Celebrating Pistachios annually on February 26, known as National Pistachio Day & World Pistachio Day, & loving them all year long!
Hard to believe, but it wasn’t until 1976 that Americans harvested the first commercial crop of pistachios. They had been enjoying the nut since about the 1800s, but it was not until the 1930s that the love for pistachios really took off.
What may have made the little tree nut so admired, though, is the invention of pistachio ice cream in the 1940s by James W. Parkinson of Philadelphia.
Today, California produces 300 million pounds of pistachios, which is about 98 percent of the domestic crop. Other world producers include Turkey, Syria, Italy and Greece.
Remember getting that red dye all over your fingers back in the day when pistachios were dyed crimson? Hard to imagine now but the apparent reason for the colouring was to hide flaws on the shell and to make them stand out in vending machines!
Related botanically to cashews and mangoes, pistachios are one of the oldest flowering nut trees, and are one of the only two nuts mentioned in the Bible.
Native to western Asia and Asia Minor, the trees grew wild in high desert regions and legend has it that for the promise of good fortune lovers met beneath the trees to hear the pistachios crack open on moonlit nights.
Thanks to their high nutritional value and long storage life, pistachios were an indispensable form of sustenance among early explorers and traders, including travellers across the ancient Silk Road that connected China with the West.
In the first century A.D., Emperor Vitellius introduced Rome to the pistachio. Apicius, Rome’s Julia Child of the time, included pistachios in his classical cookbook.
Perhaps a true royal nut, the Queen of Sheba loved pistachios. In fact, she demanded that the entire region’s pistachio harvest be set aside for her.
These heart-healthy tree nuts are good for your ticker thanks to phytosterols, which pistachios have in droves. Another reason to love pistachios is that they comprise about 90 per cent unsaturated fat, which is the good kind of fat that adds flavour and makes them a highly satisfying snack. They also contain many antioxidants which aid the heart and body. An awesome source of dietary fibre, they are among the highest fibre nuts, providing 12 percent of the daily value per 30 gram serving.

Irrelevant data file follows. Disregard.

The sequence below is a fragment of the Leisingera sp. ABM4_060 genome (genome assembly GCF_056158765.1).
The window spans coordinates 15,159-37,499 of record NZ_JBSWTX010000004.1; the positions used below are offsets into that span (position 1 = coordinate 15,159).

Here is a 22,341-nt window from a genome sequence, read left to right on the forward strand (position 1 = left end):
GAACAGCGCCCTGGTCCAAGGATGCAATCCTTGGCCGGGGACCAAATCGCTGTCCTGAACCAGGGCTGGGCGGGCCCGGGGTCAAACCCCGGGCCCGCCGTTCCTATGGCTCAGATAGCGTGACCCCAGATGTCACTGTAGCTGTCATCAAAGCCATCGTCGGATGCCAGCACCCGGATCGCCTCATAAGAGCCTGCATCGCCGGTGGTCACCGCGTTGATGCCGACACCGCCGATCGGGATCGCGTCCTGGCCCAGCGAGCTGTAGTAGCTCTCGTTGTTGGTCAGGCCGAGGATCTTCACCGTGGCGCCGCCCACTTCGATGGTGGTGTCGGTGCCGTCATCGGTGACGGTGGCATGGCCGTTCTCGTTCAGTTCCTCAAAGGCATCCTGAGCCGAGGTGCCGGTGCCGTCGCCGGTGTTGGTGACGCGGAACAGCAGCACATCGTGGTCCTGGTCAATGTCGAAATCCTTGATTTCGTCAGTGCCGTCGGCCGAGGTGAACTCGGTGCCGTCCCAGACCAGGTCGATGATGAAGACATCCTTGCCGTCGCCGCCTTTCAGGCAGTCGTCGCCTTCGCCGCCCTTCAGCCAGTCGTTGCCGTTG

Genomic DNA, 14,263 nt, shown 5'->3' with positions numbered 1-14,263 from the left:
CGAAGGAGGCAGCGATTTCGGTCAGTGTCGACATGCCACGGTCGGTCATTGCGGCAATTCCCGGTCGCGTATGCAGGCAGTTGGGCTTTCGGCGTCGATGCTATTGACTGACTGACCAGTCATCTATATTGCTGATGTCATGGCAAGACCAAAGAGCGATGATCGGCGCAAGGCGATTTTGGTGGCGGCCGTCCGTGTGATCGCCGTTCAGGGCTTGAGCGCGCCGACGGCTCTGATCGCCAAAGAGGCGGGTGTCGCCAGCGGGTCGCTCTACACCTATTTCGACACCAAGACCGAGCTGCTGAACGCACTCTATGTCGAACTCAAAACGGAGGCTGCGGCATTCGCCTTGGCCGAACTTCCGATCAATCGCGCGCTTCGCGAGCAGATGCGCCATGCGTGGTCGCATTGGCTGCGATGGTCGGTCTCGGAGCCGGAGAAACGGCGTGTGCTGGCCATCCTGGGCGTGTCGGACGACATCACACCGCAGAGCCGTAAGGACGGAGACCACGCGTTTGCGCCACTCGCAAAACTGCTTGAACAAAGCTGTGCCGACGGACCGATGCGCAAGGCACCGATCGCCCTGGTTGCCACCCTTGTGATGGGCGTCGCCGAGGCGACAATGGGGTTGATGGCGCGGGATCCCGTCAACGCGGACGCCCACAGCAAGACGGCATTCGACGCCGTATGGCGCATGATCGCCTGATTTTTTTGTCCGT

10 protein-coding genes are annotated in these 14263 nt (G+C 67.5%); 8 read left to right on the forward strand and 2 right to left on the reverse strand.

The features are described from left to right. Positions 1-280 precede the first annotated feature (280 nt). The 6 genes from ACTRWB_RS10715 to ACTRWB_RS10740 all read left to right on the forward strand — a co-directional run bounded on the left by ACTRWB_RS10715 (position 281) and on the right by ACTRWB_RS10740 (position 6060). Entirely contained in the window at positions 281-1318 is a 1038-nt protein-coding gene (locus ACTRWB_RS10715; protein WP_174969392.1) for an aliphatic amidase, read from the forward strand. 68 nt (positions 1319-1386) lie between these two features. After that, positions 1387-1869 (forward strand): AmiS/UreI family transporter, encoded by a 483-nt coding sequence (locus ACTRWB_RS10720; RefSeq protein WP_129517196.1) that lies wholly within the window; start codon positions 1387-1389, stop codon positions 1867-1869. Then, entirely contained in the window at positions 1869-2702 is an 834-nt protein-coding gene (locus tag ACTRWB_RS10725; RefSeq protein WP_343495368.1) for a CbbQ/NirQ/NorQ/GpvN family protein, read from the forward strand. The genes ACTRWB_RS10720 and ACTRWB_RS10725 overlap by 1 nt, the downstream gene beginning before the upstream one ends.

In Iran, pistachios are known as the smiling nut. In China, they are called the happy nut. Pistachios are also known as the green almond.
Pistachios have always been on the pricier end of the nut scale, costing three or four times as much as other nuts. Generally eaten roasted and salted as a dessert nut, the pistachio is often used in cooking as a garnish or decoration in sweet and savoury dishes.
According to Larousse Gastronomique, in Mediterranean and Asian cuisine, pistachios are used in poultry sauces and stuffings and also in hash. In classic cuisine they garnish galantines, brawn (head cheese) and mortadella. In India, pistachio puree is used to season rice and vegetables. Pistachios go best with veal, pork and poultry. Their green color makes them popular for creams and for ice creams and ice-cream desserts. In confectionery, it is especially associated with nougat.
China is the top pistachio consumer worldwide, with annual consumption of 80,000 tons, while the United States consumes 45,000 tons. Russia follows with consumption of 15,000 tons followed by India at 10,000 tons.
Pistachios ripen in late summer or early fall growing so energetically that the kernel splits the shell. These trees are wind pollinated which means one male tree can produce enough pollen for 25 nut-bearing female trees. Female trees produce their first nuts at age five and can bear fruit for up to 200 years.